Weight Gain During Pregnancy
Most experts agree that during pregnancy, you should gain:
Body Mass (BMI)
Recommended Weight Gain
|Under 18.5||28-40 pounds|
|Obese||More than 30||11-20 pounds|
This is the chart for women who are only having one baby. If you are having twins or multiples, it is recommended that you gain more.
What is my BMI? Use the calculator from CDC here.
Nutrition After Baby
After your baby arrives, exercise and eating well may not be your top priority. But even just a few changes and a little effort can go a long way. Healthy food choices and exercise will help you sleep better, deal with stress, and give you more energy. These changes will also help you lose the “baby weight” if that is a concern for you. After baby arrives you need enough calories to keep you fueled. Now is not the time to try out diets or restrict your calorie intake. To find out your calorie needs, go here.
Try and make every calorie count by choosing fruits, vegetables, whole grains, protein, and milk sources. Click here for some tips on postnatal nutrition from a nutritionist LINK to Video STQ Nutritionist. You can also get a personalized nutrition plan, find sample menus, and track your calories at USDA.gov. If you are breastfeeding you need an extra 400 calories a day on top of your pre-pregnancy calories needs.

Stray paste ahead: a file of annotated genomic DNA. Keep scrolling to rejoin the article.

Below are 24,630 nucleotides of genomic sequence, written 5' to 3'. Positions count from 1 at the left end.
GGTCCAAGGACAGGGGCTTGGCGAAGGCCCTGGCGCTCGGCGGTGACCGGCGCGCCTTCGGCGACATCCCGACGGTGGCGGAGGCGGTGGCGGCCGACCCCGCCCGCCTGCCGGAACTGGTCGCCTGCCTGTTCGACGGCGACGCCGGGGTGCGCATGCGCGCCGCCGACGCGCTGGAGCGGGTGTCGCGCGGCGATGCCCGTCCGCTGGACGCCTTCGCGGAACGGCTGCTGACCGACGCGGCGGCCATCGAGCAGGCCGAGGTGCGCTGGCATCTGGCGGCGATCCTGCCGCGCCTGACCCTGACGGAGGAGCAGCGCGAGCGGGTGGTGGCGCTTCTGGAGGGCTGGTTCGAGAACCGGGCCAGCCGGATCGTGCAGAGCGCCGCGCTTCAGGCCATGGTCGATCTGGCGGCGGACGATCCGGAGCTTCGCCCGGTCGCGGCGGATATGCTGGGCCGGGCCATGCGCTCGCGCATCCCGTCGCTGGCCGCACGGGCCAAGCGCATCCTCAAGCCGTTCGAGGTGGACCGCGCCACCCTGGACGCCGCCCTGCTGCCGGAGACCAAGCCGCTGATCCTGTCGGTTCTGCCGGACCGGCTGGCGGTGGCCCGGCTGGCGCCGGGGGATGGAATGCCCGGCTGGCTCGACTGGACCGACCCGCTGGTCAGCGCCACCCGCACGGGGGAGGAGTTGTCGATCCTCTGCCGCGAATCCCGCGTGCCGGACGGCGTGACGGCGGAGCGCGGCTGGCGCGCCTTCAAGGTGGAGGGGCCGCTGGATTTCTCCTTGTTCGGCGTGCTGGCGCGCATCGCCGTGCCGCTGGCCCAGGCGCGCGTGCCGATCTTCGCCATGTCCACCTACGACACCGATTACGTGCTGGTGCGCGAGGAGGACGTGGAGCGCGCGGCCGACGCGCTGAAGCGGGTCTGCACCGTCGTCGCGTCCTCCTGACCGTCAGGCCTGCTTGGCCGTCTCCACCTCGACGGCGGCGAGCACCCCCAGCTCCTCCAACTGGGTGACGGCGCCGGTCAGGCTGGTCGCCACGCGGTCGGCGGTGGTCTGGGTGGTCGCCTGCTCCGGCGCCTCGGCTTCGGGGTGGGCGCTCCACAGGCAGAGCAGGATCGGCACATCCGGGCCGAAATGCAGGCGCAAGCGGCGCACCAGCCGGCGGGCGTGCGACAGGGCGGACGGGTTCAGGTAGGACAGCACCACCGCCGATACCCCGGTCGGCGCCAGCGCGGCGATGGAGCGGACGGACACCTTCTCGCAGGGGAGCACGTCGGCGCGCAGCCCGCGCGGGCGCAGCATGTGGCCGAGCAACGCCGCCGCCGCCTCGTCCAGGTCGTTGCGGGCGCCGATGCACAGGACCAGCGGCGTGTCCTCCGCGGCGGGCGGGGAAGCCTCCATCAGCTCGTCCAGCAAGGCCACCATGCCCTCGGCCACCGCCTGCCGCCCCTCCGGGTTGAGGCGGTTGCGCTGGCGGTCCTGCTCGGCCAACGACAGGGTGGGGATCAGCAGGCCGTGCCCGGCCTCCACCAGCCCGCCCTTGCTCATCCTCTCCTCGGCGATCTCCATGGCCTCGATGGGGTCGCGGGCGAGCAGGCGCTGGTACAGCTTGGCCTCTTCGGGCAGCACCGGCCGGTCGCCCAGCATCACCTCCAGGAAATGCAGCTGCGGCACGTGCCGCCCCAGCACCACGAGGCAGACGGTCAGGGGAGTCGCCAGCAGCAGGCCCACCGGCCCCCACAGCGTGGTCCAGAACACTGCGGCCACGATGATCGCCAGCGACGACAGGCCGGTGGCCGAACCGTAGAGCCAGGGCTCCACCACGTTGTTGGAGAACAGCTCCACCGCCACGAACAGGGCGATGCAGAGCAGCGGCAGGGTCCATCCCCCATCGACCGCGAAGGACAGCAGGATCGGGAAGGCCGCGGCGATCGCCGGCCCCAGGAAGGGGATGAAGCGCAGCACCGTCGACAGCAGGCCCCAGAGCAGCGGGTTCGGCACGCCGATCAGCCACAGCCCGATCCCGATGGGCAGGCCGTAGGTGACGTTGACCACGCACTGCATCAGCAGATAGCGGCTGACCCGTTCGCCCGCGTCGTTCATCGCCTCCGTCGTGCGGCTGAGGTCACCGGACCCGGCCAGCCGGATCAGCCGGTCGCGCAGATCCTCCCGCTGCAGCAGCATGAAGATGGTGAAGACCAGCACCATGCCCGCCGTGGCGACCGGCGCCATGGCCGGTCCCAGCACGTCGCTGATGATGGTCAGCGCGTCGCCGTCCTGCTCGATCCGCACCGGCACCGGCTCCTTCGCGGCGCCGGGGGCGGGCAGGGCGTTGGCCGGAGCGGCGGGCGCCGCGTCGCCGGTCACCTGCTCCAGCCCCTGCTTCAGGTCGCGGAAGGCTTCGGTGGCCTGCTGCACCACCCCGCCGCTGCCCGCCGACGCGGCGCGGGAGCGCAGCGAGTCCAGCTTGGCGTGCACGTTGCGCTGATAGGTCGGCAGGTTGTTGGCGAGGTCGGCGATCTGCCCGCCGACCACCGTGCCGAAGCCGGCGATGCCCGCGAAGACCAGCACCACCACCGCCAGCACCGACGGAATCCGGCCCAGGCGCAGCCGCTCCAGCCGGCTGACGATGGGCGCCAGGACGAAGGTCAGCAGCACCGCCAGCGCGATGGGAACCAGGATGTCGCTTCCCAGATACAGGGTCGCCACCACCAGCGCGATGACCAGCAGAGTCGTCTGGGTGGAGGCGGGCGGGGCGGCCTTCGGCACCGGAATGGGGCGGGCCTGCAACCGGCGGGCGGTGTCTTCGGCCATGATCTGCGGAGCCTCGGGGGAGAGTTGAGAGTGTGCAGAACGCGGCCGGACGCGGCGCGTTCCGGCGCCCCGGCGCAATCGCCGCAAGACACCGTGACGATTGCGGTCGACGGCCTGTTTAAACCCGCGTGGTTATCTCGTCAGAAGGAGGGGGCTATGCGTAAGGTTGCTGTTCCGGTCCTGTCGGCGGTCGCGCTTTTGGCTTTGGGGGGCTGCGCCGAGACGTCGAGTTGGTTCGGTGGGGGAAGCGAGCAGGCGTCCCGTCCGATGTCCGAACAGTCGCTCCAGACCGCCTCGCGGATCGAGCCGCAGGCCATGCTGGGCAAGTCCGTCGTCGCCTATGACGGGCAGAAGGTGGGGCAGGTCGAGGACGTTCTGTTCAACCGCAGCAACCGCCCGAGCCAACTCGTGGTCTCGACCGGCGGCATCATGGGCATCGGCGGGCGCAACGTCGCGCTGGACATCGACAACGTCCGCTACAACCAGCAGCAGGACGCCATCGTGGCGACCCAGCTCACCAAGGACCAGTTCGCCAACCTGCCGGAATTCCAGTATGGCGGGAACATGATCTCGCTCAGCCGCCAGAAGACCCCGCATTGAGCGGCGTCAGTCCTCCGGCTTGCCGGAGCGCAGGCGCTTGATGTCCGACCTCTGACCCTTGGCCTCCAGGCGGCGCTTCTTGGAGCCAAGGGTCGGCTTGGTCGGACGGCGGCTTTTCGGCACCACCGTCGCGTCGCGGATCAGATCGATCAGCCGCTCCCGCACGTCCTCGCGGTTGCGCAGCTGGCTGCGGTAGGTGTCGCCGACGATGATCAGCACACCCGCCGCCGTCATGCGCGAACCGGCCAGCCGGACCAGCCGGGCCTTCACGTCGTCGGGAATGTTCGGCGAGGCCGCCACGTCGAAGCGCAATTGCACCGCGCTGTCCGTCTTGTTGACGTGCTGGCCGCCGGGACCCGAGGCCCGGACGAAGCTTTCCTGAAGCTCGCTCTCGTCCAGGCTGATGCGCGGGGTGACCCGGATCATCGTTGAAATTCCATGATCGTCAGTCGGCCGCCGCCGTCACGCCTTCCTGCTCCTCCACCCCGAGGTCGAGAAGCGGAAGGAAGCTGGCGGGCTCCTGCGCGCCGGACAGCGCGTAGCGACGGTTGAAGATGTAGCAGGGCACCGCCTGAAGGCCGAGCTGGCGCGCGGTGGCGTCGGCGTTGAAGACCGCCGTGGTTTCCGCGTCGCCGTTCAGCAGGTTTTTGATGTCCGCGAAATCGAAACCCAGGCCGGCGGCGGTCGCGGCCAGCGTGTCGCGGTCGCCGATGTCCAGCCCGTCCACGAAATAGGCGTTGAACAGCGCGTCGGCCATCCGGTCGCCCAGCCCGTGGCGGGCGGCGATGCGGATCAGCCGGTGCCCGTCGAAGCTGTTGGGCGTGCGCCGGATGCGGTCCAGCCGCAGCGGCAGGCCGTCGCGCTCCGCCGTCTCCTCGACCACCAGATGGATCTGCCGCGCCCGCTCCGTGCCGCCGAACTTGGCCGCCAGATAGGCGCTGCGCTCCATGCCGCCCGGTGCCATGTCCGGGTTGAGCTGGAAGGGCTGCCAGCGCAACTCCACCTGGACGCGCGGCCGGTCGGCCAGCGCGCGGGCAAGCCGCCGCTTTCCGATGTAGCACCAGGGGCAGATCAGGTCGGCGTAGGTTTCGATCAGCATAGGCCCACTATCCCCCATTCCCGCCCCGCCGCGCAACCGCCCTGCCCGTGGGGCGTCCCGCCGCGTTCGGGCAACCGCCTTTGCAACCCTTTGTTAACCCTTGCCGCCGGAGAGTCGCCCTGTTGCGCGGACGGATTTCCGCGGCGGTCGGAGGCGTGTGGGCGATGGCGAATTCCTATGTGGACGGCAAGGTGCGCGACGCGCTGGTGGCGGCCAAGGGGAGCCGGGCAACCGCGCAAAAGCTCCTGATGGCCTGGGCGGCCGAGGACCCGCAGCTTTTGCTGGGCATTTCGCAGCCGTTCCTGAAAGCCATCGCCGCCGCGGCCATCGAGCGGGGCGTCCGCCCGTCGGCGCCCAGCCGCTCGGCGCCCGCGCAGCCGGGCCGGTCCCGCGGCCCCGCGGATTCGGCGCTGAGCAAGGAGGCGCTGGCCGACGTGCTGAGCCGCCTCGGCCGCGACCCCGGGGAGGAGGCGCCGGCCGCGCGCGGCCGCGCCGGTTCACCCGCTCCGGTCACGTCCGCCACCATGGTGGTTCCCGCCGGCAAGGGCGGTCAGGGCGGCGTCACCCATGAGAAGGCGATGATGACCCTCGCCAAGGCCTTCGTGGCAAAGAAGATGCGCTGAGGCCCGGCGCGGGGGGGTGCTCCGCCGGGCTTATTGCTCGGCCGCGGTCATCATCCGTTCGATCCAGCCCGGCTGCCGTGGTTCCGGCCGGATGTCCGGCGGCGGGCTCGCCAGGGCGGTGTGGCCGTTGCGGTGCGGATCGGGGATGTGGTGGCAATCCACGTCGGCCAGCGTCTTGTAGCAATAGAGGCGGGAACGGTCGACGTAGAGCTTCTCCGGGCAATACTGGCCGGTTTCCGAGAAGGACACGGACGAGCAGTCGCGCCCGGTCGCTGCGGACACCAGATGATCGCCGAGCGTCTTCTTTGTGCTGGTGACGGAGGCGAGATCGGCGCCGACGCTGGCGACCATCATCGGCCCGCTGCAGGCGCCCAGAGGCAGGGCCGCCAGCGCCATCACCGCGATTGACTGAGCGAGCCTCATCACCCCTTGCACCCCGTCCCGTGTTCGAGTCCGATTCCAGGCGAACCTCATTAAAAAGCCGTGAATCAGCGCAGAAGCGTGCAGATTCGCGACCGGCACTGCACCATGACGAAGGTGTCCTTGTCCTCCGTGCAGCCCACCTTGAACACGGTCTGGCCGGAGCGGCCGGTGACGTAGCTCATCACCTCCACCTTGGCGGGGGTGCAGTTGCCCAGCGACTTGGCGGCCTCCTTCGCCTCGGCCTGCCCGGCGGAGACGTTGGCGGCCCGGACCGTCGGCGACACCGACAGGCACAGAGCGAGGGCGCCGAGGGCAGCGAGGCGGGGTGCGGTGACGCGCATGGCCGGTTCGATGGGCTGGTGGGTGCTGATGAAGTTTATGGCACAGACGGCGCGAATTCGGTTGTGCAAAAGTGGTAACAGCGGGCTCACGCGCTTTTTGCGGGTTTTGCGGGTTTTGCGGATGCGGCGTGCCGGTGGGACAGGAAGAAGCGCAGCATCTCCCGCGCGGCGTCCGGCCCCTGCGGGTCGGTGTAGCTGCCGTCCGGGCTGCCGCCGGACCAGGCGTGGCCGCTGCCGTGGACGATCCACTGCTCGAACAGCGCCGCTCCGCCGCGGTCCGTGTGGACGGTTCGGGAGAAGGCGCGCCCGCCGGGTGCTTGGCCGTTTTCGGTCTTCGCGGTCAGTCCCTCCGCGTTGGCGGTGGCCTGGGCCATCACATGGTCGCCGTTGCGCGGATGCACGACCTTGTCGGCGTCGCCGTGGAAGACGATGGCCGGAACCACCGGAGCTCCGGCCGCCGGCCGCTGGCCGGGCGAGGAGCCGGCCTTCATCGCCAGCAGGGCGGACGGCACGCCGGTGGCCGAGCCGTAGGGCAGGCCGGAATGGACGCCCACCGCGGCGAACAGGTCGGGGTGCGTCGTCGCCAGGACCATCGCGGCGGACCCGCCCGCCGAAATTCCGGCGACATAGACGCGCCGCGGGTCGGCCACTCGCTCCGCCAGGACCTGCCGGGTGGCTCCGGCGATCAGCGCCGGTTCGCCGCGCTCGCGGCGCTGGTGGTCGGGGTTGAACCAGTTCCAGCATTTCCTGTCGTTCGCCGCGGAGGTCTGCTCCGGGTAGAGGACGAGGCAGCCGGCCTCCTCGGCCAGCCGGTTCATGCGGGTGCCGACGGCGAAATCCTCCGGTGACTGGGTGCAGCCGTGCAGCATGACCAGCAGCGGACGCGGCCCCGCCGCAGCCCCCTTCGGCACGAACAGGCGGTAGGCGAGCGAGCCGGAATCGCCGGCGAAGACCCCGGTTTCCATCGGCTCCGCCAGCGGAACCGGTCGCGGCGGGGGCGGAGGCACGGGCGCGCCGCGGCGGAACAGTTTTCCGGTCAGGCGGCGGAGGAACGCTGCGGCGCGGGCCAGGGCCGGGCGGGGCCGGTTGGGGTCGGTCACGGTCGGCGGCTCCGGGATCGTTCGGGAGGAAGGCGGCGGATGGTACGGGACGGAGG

Exercise After Baby
At your 6-week check-up your doctor may give you the ok to start exercising again, though if you had a C-section, this might be longer. Low-impact activities like walking and swimming are good exercises to start out with. If you find it hard to get out of the house or you don’t have time, check out these video of exercises you can do in just a couple of minutes. Link to Sara Johnson video + Baby & Me Yoga Video
|Baby Feeding||Nutrition during Pregnancy|
|Emotional Health||Social Support|
|Child Development||Stress Management|
|Exercise during Pregnancy||Tobacco, Alcohol & Other Substance Use|